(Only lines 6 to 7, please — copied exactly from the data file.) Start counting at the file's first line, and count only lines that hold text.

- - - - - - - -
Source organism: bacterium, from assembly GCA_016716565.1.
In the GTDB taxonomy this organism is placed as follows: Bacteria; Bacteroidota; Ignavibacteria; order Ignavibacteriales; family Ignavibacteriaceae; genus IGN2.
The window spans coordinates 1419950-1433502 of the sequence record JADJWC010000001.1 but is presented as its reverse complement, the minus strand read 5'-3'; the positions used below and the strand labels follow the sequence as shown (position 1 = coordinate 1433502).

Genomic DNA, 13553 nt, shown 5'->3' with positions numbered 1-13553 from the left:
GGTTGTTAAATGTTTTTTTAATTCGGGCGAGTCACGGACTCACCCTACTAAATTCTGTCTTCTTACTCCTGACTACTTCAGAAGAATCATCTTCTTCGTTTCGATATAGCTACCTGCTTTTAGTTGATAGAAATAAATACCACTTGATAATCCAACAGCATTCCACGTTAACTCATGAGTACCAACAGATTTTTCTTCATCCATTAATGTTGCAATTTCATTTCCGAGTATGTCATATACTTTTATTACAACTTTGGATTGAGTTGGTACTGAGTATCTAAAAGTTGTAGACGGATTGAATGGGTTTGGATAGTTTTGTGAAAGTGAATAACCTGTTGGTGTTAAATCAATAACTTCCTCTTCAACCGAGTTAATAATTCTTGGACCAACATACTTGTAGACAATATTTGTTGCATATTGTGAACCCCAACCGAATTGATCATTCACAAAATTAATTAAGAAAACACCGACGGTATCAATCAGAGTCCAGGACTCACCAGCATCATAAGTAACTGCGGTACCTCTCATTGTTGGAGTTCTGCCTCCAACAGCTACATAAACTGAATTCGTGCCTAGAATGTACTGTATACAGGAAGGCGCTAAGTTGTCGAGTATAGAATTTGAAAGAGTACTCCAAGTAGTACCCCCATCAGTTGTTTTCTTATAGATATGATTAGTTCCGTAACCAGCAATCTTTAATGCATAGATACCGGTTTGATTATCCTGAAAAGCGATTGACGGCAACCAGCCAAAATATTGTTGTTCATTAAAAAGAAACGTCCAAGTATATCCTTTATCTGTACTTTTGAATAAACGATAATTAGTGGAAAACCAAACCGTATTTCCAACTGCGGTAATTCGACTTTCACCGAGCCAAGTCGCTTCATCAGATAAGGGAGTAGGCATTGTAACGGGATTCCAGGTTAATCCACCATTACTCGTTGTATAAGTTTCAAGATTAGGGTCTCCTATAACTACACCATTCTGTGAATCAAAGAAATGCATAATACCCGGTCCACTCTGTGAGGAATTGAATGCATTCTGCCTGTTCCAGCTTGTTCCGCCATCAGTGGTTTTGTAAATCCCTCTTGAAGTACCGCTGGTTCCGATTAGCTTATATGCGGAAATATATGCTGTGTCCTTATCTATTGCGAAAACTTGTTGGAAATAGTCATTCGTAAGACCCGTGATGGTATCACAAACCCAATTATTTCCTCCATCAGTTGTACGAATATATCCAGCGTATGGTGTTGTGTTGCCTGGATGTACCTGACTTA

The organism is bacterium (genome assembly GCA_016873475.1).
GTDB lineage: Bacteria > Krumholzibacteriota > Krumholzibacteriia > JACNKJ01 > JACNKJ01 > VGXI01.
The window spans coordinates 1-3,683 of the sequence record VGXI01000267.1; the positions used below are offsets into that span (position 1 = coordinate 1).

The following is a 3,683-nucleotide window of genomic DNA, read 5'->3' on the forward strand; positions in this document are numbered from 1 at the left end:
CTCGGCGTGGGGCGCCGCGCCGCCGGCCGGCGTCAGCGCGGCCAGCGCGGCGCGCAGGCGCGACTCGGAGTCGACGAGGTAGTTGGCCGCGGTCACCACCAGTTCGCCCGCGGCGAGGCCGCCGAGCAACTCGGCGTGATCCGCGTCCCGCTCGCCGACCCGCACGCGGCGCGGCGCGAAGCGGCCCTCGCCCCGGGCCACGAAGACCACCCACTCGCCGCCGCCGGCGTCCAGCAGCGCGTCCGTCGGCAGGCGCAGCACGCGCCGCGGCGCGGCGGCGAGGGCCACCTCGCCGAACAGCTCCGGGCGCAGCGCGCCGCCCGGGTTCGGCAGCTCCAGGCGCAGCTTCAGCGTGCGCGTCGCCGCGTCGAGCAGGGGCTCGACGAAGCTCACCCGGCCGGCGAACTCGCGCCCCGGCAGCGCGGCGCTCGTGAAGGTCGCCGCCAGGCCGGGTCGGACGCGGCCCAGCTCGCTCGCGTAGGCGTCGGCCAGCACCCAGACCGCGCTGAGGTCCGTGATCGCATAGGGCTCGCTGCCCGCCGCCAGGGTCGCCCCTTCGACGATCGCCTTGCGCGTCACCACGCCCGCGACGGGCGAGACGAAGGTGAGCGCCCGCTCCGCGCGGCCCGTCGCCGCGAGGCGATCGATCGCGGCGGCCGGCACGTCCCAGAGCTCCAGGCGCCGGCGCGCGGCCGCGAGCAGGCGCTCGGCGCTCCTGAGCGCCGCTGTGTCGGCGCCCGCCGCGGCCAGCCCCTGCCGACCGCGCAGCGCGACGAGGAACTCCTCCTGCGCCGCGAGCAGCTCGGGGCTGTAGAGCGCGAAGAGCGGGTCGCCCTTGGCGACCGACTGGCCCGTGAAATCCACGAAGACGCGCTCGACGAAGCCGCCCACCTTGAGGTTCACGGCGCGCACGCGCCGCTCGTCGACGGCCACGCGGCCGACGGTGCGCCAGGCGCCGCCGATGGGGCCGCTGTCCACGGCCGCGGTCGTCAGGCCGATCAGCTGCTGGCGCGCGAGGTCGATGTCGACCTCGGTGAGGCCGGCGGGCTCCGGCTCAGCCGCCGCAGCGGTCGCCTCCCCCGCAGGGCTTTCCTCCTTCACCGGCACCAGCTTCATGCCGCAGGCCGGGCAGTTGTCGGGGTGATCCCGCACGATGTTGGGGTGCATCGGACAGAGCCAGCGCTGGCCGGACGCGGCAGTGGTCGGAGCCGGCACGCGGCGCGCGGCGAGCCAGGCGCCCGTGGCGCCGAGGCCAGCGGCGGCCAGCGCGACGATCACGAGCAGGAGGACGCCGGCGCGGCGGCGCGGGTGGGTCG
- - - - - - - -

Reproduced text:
The organism is bacterium (genome assembly GCA_016873475.1).
GTDB lineage: Bacteria > Krumholzibacteriota > Krumholzibacteriia > JACNKJ01 > JACNKJ01 > VGXI01.